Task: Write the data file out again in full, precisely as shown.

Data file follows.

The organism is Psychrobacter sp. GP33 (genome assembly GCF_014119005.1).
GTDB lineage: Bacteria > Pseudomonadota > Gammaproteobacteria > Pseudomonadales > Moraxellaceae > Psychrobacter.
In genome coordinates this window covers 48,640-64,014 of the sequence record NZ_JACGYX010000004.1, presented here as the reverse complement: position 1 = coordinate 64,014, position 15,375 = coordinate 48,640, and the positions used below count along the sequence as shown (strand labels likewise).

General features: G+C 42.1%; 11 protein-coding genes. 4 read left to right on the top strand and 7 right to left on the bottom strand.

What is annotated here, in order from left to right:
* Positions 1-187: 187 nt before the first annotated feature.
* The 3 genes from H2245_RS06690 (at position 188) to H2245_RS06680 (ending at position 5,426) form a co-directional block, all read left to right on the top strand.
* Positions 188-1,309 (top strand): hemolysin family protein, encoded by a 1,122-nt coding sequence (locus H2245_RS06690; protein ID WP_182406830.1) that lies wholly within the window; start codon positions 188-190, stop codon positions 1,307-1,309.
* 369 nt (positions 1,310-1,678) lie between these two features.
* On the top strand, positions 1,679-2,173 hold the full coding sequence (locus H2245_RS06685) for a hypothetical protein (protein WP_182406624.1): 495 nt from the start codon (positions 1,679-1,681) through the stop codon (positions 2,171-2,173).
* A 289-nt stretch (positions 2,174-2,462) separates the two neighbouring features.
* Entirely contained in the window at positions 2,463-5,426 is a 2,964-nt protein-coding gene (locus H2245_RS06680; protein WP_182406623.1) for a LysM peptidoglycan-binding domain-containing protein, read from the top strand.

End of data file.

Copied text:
The organism is Psychrobacter sp. GP33 (genome assembly GCF_014119005.1).
GTDB lineage: Bacteria > Pseudomonadota > Gammaproteobacteria > Pseudomonadales > Moraxellaceae > Psychrobacter.
In genome coordinates this window covers 48,640-64,014 of the sequence record NZ_JACGYX010000004.1, presented here as the reverse complement: position 1 = coordinate 64,014, position 15,375 = coordinate 48,640, and the positions used below count along the sequence as shown (strand labels likewise).

General features: G+C 42.1%; 11 protein-coding genes. 4 read left to right on the top strand and 7 right to left on the bottom strand.

What is annotated here, in order from left to right:
* Positions 1-187: 187 nt before the first annotated feature.
* The 3 genes from H2245_RS06690 (at position 188) to H2245_RS06680 (ending at position 5,426) form a co-directional block, all read left to right on the top strand.
* Positions 188-1,309 (top strand): hemolysin family protein, encoded by a 1,122-nt coding sequence (locus H2245_RS06690; protein ID WP_182406830.1) that lies wholly within the window; start codon positions 188-190, stop codon positions 1,307-1,309.
* 369 nt (positions 1,310-1,678) lie between these two features.
* On the top strand, positions 1,679-2,173 hold the full coding sequence (locus H2245_RS06685) for a hypothetical protein (protein WP_182406624.1): 495 nt from the start codon (positions 1,679-1,681) through the stop codon (positions 2,171-2,173).
* A 289-nt stretch (positions 2,174-2,462) separates the two neighbouring features.
* Entirely contained in the window at positions 2,463-5,426 is a 2,964-nt protein-coding gene (locus H2245_RS06680; protein WP_182406623.1) for a LysM peptidoglycan-binding domain-containing protein, read from the top strand.